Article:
Analysis Too Much Medicine

Chronic kidney disease controversy: how expanding definitions are unnecessarily labelling many people as diseased

BMJ 2013; 347 doi: http://dx.doi.org/10.1136/bmj.f4298 (Published 30 July 2013) Cite this as: BMJ 2013;347:f4298
  1. Ray Moynihan, senior research fellow1,
  2. Richard Glassock, emeritus professor, department of medicine2,
  3. Jenny Doust, professor1
  1. 1Centre for Research in Evidence Based Practice, Bond University, 4229, Australia
  2. 2Geffen School of Medicine at UCLA, Los Angeles, California, US
  1. Correspondence to: R Moynihan raymoynihan{at}bond.edu.au

Summary box

  • Clinical context—Concern about the late presentation of kidney disease and missed opportunities for earlier intervention

  • Diagnostic change—A novel framework defining and classifying “chronic kidney disease” (CKD) introduced in 2002 and modified in 2012, based largely on laboratory measurements of kidney function and damage

  • Rationale for change—Identifying chronic kidney disease early would slow progression towards total kidney failure and provide an opportunity to prevent associated illness, particularly cardiovascular disease

  • Leap of faith—Identifying, monitoring, and treating the newly described chronic kidney disease will improve survival and quality of life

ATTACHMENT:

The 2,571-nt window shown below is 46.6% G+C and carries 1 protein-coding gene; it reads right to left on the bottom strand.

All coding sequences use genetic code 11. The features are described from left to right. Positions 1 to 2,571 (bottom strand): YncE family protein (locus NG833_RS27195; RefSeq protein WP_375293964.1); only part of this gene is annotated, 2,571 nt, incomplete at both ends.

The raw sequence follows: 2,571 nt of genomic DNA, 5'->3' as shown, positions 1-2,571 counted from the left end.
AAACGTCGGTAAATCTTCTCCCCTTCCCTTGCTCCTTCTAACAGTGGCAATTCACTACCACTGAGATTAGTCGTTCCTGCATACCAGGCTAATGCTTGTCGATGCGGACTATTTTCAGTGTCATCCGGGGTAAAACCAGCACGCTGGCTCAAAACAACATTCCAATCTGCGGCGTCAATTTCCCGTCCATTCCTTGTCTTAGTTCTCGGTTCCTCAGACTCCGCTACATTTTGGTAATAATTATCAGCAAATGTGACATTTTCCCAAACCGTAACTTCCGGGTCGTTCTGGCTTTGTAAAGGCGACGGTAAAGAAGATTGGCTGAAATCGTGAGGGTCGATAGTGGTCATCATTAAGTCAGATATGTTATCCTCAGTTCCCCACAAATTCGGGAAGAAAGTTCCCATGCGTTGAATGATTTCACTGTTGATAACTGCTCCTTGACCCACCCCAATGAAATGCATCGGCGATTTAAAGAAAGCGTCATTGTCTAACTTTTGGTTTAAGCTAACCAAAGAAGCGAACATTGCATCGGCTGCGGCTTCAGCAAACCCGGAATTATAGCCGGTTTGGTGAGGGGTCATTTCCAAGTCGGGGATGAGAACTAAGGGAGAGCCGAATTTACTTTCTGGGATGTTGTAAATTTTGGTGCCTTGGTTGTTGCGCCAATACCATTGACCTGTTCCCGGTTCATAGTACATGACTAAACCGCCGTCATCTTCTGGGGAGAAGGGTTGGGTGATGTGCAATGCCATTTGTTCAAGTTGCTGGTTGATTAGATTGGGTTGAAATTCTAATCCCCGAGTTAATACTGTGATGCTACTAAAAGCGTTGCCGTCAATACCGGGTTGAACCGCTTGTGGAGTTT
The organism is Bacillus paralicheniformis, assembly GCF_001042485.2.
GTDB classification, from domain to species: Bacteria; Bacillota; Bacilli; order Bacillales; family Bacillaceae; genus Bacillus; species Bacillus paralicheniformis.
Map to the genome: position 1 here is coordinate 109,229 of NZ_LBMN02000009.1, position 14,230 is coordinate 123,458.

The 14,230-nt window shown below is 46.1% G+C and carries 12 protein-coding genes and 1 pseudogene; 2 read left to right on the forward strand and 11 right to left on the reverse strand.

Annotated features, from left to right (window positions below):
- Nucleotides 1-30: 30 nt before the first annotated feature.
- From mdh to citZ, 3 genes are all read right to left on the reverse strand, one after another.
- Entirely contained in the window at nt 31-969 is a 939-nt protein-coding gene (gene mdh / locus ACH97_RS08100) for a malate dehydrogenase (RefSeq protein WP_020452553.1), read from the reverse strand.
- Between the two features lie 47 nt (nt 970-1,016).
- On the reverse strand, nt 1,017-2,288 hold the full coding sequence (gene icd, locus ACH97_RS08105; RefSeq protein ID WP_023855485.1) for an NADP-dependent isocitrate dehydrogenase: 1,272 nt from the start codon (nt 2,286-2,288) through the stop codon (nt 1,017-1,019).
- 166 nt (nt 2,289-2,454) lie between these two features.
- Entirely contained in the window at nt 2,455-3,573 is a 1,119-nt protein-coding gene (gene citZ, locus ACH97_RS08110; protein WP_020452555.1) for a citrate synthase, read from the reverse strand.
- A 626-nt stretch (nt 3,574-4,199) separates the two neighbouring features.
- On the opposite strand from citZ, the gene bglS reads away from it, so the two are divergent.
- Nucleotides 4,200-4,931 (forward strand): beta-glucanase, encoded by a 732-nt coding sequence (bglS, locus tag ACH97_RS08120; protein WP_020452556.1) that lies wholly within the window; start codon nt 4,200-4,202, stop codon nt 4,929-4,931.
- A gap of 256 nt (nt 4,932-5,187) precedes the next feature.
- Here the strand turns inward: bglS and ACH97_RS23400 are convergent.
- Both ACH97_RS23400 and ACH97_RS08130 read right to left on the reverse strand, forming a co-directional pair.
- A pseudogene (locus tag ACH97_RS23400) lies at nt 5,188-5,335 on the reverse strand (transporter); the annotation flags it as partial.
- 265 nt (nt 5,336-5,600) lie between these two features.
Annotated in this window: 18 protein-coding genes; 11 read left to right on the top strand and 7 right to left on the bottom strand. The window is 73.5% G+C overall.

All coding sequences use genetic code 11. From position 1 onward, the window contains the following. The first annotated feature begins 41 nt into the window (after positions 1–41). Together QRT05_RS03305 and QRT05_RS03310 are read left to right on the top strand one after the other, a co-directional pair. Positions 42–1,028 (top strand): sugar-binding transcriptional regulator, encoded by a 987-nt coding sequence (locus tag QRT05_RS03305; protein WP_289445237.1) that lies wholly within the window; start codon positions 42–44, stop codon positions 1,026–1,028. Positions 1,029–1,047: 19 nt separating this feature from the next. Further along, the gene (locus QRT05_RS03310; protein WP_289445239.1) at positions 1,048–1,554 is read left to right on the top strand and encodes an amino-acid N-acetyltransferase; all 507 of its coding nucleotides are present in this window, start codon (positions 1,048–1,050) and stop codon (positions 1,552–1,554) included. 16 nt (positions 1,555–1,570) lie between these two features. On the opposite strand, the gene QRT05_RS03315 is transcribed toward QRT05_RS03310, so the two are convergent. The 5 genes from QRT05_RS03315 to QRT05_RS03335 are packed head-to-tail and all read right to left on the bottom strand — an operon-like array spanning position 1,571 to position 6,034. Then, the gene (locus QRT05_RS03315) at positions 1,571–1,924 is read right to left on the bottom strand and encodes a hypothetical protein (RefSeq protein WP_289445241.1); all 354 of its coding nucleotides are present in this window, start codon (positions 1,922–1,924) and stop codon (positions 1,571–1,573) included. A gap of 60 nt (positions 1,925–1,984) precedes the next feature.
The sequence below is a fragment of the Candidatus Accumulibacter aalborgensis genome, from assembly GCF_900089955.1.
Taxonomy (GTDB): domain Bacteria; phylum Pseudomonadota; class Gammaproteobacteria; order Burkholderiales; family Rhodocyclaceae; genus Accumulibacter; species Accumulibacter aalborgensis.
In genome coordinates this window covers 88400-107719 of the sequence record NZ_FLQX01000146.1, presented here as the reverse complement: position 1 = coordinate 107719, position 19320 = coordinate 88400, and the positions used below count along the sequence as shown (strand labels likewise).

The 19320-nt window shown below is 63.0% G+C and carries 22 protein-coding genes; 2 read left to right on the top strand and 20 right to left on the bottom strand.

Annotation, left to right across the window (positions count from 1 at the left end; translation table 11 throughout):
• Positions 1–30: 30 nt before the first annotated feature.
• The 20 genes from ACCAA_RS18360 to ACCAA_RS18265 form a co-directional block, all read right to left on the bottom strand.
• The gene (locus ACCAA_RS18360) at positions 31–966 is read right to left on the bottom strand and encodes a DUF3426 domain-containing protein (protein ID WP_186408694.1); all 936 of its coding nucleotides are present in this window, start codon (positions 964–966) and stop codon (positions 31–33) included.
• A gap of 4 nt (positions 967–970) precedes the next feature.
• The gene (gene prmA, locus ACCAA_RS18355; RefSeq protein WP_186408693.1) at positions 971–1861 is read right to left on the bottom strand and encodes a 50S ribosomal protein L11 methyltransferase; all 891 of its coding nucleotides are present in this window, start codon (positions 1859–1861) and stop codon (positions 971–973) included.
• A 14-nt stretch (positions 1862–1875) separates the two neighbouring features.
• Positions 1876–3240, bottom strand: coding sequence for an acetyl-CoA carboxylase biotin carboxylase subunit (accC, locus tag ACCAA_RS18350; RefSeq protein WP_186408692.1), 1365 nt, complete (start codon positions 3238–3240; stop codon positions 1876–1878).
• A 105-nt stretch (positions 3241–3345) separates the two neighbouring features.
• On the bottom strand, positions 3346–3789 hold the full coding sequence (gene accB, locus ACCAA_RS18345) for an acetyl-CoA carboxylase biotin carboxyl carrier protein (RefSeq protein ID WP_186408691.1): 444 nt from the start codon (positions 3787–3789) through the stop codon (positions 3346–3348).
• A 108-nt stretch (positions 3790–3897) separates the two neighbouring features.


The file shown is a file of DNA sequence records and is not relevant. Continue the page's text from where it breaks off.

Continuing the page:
• Increase in disease—The new definition labels over 1 in 8 adults (around 14%) as having chronic kidney disease. Before 2002 the lack of a consistent definition made prevalence estimates unreliable, but one US study suggested a figure of 1.7% of the population.

  • Evidence of overdiagnosis—The combination of the large numbers now labelled as having chronic kidney disease with low rates of total kidney failure suggest many of those diagnosed will never progress to symptomatic forms of kidney disease

  • Harms from overdiagnosis—Psychological effect of a disease label and the burden and costs of repeated assessment, testing, and potentially unnecessary treatment

  • Limitations—Lack of prospective data evaluating the benefits and harms of testing for, monitoring, and treating the early stages of chronic kidney disease

  • Conclusions—Clinicians should be sceptical about the current definition of chronic kidney disease and cautious about labelling patients, particularly older people

In 2002 the United States Kidney Foundation launched a novel framework for defining and classifying chronic kidney disease.1 The framework was widely embraced because it imposed order in a chaotic landscape characterised by a variety of names, including renal insufficiency, renal impairment, and renal failure. It has had an appreciable effect on clinical care worldwide through guidelines,2 pay for performance measures, …

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